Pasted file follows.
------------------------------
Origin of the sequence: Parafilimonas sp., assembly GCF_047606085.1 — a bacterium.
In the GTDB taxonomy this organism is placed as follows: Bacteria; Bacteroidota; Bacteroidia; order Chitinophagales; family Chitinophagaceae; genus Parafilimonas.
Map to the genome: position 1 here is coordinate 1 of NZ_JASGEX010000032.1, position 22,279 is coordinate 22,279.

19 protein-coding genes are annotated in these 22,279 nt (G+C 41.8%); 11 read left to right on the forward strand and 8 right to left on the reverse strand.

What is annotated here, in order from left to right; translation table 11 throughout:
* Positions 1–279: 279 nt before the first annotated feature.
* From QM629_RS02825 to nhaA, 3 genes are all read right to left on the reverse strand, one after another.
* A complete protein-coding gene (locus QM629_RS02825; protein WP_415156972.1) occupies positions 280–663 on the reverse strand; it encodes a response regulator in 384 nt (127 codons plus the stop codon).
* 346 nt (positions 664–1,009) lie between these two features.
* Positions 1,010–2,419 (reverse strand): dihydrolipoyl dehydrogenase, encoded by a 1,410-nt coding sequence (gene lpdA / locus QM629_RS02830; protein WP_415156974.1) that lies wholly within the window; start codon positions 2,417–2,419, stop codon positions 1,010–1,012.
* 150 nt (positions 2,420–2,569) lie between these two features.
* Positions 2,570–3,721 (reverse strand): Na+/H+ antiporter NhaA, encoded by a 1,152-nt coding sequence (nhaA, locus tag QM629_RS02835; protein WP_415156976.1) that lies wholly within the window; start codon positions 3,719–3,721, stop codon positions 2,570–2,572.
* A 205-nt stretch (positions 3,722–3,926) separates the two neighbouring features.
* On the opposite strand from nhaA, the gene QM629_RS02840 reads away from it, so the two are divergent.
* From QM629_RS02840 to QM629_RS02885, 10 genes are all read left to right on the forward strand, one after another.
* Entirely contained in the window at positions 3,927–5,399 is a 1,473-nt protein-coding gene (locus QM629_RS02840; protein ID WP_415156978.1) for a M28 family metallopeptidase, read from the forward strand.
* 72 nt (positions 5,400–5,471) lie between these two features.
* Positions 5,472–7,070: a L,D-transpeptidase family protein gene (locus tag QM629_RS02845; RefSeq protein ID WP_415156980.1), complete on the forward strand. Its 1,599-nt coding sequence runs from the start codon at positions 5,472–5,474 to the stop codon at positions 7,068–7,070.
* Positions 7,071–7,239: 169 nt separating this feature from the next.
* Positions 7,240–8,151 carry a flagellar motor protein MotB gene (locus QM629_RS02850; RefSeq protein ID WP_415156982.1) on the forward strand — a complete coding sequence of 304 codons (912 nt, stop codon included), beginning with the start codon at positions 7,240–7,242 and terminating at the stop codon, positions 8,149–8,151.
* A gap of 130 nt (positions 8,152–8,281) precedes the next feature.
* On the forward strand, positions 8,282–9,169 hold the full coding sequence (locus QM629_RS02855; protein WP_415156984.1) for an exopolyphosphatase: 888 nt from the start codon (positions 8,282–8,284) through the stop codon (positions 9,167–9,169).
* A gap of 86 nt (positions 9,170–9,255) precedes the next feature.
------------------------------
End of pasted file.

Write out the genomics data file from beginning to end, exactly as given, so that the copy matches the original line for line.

Origin of the sequence: Parafilimonas sp., assembly GCF_047606085.1 — a bacterium.
In the GTDB taxonomy this organism is placed as follows: Bacteria; Bacteroidota; Bacteroidia; order Chitinophagales; family Chitinophagaceae; genus Parafilimonas.
Map to the genome: position 1 here is coordinate 1 of NZ_JASGEX010000032.1, position 22,279 is coordinate 22,279.

19 protein-coding genes are annotated in these 22,279 nt (G+C 41.8%); 11 read left to right on the forward strand and 8 right to left on the reverse strand.

What is annotated here, in order from left to right; translation table 11 throughout:
* Positions 1–279: 279 nt before the first annotated feature.
* From QM629_RS02825 to nhaA, 3 genes are all read right to left on the reverse strand, one after another.
* A complete protein-coding gene (locus QM629_RS02825; protein WP_415156972.1) occupies positions 280–663 on the reverse strand; it encodes a response regulator in 384 nt (127 codons plus the stop codon).
* 346 nt (positions 664–1,009) lie between these two features.
* Positions 1,010–2,419 (reverse strand): dihydrolipoyl dehydrogenase, encoded by a 1,410-nt coding sequence (gene lpdA / locus QM629_RS02830; protein WP_415156974.1) that lies wholly within the window; start codon positions 2,417–2,419, stop codon positions 1,010–1,012.
* 150 nt (positions 2,420–2,569) lie between these two features.
* Positions 2,570–3,721 (reverse strand): Na+/H+ antiporter NhaA, encoded by a 1,152-nt coding sequence (nhaA, locus tag QM629_RS02835; protein WP_415156976.1) that lies wholly within the window; start codon positions 3,719–3,721, stop codon positions 2,570–2,572.
* A 205-nt stretch (positions 3,722–3,926) separates the two neighbouring features.
* On the opposite strand from nhaA, the gene QM629_RS02840 reads away from it, so the two are divergent.
* From QM629_RS02840 to QM629_RS02885, 10 genes are all read left to right on the forward strand, one after another.
* Entirely contained in the window at positions 3,927–5,399 is a 1,473-nt protein-coding gene (locus QM629_RS02840; protein ID WP_415156978.1) for a M28 family metallopeptidase, read from the forward strand.
* 72 nt (positions 5,400–5,471) lie between these two features.
* Positions 5,472–7,070: a L,D-transpeptidase family protein gene (locus tag QM629_RS02845; RefSeq protein ID WP_415156980.1), complete on the forward strand. Its 1,599-nt coding sequence runs from the start codon at positions 5,472–5,474 to the stop codon at positions 7,068–7,070.
* Positions 7,071–7,239: 169 nt separating this feature from the next.
* Positions 7,240–8,151 carry a flagellar motor protein MotB gene (locus QM629_RS02850; RefSeq protein ID WP_415156982.1) on the forward strand — a complete coding sequence of 304 codons (912 nt, stop codon included), beginning with the start codon at positions 7,240–7,242 and terminating at the stop codon, positions 8,149–8,151.
* A gap of 130 nt (positions 8,152–8,281) precedes the next feature.
* On the forward strand, positions 8,282–9,169 hold the full coding sequence (locus QM629_RS02855; protein WP_415156984.1) for an exopolyphosphatase: 888 nt from the start codon (positions 8,282–8,284) through the stop codon (positions 9,167–9,169).
* A gap of 86 nt (positions 9,170–9,255) precedes the next feature.